Skip to:


It has been a busy spring for the General Assembly. As a member of the redistricting committee, several trips to Richmond were needed in order to redraw legislative districts to meet the one-person, one-vote requirement after another decade of strong growth. After the Governor vetoed the first bill over the State Senate plan, we returned for a second try. The successful plan moves three House of Delegate seats and one Senate seat from slower growing areas to the southern suburbs of Washington, DC.

The 2011 General Assembly session ended on the 47th day. Upon adjournment, we entered a special session strictly for the purpose of redrawing legislative districts to reflect the 2010 census. We will return to Richmond on April 4 to consider new legislative boundaries. A draft map of the new 43rd District will be posted online by late March for public comment. I am hopeful that our district will not change drastically because the 43rd is only 1,922 people short of the 80,000 target, well within the five percent one-person, one-vote legal requirement.

The 2011 General Assembly session is now at its halfway point known as "crossover." It has been an extraordinarily busy three and a half weeks. We have considered bills to increase our debt for transportation, mandate health insurance for autism, enforce immigration law, reduce childhood obesity, ban synthetic marijuana, and update HOA rules, among other things.

Budget Amendments

The 2011 session will be dominated by the Governor's suggested changes to the existing two-year budget. While there was a so-called "surplus" last year, there is another projected shortfall for fiscal 2012. Revenues are coming in higher than projected, but mandatory spending requirements are growing somewhat faster. Importantly, states will no longer benefit from federal stimulus money to close the gap in education and healthcare funding. At the same time, the Governor has called for spending increases for economic development and charitable purposes.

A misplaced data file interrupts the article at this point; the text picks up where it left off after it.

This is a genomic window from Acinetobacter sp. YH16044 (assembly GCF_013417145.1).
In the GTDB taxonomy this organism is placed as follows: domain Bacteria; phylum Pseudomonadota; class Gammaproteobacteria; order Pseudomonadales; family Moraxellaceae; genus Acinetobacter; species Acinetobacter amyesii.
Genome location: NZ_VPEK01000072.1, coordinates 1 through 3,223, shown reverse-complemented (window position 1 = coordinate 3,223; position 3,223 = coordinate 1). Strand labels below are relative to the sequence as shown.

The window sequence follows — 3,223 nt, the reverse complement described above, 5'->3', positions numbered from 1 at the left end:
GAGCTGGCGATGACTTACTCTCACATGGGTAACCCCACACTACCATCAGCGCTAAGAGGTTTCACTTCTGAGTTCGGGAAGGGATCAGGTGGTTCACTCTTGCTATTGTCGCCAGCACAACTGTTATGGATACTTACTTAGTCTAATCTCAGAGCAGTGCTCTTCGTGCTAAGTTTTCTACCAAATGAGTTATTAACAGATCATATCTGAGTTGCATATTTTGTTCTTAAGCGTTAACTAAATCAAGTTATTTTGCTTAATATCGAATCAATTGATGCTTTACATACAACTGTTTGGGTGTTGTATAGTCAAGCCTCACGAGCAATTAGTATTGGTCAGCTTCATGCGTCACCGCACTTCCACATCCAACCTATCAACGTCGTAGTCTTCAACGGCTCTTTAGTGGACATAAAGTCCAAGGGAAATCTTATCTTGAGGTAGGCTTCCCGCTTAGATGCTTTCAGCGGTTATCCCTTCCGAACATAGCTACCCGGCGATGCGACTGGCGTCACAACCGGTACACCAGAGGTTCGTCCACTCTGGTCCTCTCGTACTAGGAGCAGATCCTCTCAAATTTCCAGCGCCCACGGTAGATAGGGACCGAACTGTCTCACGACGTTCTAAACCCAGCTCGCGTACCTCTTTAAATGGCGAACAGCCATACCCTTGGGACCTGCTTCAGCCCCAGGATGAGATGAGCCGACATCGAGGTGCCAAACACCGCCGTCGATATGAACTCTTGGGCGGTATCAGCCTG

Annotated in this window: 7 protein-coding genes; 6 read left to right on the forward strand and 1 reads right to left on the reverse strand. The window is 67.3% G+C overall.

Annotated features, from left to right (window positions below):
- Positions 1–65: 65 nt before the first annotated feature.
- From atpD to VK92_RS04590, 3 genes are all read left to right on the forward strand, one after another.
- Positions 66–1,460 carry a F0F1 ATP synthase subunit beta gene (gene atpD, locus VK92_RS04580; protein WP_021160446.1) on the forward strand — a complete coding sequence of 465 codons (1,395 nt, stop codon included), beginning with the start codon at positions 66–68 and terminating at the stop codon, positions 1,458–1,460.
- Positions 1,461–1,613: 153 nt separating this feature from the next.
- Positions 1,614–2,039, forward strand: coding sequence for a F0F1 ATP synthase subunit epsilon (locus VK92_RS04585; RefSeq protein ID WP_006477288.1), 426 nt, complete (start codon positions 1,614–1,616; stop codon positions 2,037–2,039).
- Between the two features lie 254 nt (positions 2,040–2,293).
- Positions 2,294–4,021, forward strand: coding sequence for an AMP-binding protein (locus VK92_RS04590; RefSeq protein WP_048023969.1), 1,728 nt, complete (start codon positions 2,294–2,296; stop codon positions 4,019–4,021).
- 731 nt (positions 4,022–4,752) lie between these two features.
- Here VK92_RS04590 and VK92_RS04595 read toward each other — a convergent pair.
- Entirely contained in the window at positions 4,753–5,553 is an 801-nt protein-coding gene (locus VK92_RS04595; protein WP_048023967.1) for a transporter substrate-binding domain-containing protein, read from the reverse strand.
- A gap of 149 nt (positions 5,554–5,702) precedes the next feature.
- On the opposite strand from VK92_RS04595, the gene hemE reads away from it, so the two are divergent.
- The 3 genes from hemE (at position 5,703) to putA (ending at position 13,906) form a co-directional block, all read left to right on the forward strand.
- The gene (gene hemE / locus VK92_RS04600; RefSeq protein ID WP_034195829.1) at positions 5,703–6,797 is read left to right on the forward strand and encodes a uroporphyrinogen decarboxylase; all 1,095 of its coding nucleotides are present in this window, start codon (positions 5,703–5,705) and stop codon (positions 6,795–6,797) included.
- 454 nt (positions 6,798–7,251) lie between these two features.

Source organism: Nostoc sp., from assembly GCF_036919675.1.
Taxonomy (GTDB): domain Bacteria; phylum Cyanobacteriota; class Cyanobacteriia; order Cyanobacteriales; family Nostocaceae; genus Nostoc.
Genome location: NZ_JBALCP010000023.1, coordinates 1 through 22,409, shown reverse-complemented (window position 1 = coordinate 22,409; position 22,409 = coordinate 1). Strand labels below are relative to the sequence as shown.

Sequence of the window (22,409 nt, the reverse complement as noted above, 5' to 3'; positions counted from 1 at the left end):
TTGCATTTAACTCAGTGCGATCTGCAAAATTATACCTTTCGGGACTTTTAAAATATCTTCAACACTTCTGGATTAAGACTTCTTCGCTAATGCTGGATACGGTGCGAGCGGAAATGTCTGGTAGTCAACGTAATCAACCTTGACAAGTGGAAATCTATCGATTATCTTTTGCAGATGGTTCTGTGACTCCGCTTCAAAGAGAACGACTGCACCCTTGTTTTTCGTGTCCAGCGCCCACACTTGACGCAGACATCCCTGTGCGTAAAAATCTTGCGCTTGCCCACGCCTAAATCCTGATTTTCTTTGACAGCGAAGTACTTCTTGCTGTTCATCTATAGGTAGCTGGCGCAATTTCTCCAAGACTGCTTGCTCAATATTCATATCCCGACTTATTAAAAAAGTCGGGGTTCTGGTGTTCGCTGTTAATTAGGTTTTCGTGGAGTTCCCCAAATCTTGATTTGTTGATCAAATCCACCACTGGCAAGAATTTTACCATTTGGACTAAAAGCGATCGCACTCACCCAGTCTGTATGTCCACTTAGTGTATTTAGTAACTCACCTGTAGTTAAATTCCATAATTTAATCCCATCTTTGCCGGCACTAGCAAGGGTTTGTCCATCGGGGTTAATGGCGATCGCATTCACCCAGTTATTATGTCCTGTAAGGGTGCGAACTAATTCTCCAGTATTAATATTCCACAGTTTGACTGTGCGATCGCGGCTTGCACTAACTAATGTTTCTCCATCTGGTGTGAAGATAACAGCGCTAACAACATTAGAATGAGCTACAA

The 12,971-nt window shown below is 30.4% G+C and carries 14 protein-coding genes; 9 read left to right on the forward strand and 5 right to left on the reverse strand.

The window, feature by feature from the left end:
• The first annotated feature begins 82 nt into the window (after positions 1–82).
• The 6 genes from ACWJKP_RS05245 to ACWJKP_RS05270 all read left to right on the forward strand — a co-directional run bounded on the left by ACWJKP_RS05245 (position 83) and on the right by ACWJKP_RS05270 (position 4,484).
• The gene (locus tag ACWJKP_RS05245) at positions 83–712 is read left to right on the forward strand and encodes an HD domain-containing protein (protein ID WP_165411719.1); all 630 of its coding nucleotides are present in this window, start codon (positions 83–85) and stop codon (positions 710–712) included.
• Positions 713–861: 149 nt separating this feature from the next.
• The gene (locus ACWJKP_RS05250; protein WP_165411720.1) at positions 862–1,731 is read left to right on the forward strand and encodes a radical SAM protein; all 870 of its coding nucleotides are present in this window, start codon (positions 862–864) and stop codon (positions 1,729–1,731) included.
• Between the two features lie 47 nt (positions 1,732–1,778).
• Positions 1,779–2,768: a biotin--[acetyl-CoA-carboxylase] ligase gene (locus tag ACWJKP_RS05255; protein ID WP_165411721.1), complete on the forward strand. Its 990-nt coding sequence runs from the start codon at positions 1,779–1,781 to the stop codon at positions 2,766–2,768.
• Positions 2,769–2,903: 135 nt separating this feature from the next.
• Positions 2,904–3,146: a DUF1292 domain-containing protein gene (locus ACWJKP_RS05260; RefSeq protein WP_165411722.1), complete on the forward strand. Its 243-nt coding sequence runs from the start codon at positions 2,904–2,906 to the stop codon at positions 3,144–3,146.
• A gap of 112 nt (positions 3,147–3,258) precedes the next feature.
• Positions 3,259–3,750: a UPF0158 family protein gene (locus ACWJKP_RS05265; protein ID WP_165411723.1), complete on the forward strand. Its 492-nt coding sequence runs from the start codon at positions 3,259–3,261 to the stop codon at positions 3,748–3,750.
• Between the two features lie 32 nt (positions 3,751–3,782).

Northern Virginia has fared much better than the nation as a whole as we continue to grow slowly out of the Great Recession. Our unemployment never fell below the national average and we appear to be recovering somewhat faster than other states. As the State Senate Finance Committee recently reported, our economy is doing better because of our highly educated workforce, which is needed to handle growth in federal government spending, particularly for defense. Both the demand for education and health care are also growing due to demographic trends and workforce development.

The 2011 General Assembly session is right around the corner. While I have started to work on my bills, I continue to seek constituent input on what we can do better in Richmond. In past years, I have received some of my best ideas from citizens in the community.

I write as the fall semester at Virginia's colleges and universities is just getting started. You might have recently dropped off your son or daughter at one of Virginia's 16 public four-year schools. Perhaps they are attending NVCC. Maybe your children are young and you are working to save money for future college tuition. Or they've graduated and you are helping pay off their loans. No matter in what stage of preparing for higher education you find yourself, you are likely aware that tuition has risen substantially in recent years.

Next year, Virginia will be the first state to use the 2010 Census to redraw legislative districts to ensure that each constituency has the same number of people. When you vote in November 2011, elections will be held in different state house, state senate, supervisor, and school board districts. When you vote in 2012, you may live in a different U.S. House of Representatives seat.

In the last quarter of Virginia's fiscal year, ending on June 30, tax revenues decreased as compared to the previous year, but decreased less than forecast when the budget was enacted. As a result, Virginia ended the fiscal year with about $220 million of unexpected revenue. After several years of budget cuts, and the recent un-Virginia-like borrowing of $135 million from the Virginia Retirement System (VRS), calling the revenue a "surplus" is a stretch. The Washington Post editorial page called it a surplus that "comes with a large asterisk."

On July 1 many new laws went into effect. Listed below are a few changes that may impact your daily life: